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Rethinking Water in Central Asia: the costs of inaction and benefits of water cooperation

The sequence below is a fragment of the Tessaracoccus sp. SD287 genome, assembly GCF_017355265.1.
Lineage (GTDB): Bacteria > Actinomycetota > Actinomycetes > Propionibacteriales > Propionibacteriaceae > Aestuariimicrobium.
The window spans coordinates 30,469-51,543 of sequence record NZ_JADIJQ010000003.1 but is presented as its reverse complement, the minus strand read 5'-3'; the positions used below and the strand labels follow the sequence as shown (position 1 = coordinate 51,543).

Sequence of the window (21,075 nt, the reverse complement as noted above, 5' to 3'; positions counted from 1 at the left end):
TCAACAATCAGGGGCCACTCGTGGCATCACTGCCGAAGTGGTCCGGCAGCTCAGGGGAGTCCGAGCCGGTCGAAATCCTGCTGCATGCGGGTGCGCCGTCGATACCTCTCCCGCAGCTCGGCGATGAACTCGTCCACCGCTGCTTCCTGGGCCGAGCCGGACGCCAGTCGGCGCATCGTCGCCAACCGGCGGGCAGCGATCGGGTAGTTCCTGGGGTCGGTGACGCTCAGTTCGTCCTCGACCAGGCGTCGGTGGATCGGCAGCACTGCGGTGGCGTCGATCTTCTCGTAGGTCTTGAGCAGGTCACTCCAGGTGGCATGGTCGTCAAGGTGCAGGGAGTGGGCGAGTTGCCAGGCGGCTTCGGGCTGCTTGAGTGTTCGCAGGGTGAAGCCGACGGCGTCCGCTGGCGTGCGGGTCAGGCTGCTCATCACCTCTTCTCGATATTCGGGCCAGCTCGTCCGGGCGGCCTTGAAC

International cooperation over water resources that are shared between several countries offers significant opportunities. Cooperation helps minimize the impacts that water use in one country may have on other riparian countries, and allows for a maximization of overall benefits for all basin countries. Despite a general commitment to cooperation, Central Asia is witnessing intense competition over water resources. Water policies are often driven by uncoordinated national strategies. A combination of low water efficiency, strong interdependencies, and competing national priorities has caused disagreements, and contributed to political and diplomatic disputes between Kazakhstan, Kyrgyzstan, Tajikistan, Turkmenistan and Uzbekistan. Insufficient water cooperation entails significant costs and major risks for the future development of the region. Even if only parts of these costs are taken into account, they amount to more than 4.5 billion US$ per year. By raising awareness of the costs of inaction, and by setting out a variety of pathways towards eliminating them in the future, this policy brief seeks to support the political rationale for improving water cooperation. The Challenge Until the beginning of the 1990s, Central Asian countries were part of the Soviet Union, which constructed major dams and reservoirs in the upstream countries, Kyrgyzstan and Tajikistan. Water was stored in these reservoirs primarily for irrigating both cotton and wheat in downstream Uzbekistan, Kazakhstan and Turkmenistan, whereas upstream energy needs were satisfied through central planning that drew on downstream fossil fuel deposits. Since 1991, however, the operation regime of upstream dams has shifted towards prioritizing energy over irrigation needs. As energy prices for upstream countries rose, water releases from their reservoirs were increasingly driven by upstream winter electricity rather than downstream summer irrigation needs. This has resulted in tensions between Central Asian states and limited regional cooperation beyond the water sector. As a consequence, insufficient water cooperation hampers economic development in all countries and has the potential to undermine national and regional stability   to read full article please click on Rethinking Water in Central Asia Policy Brief final
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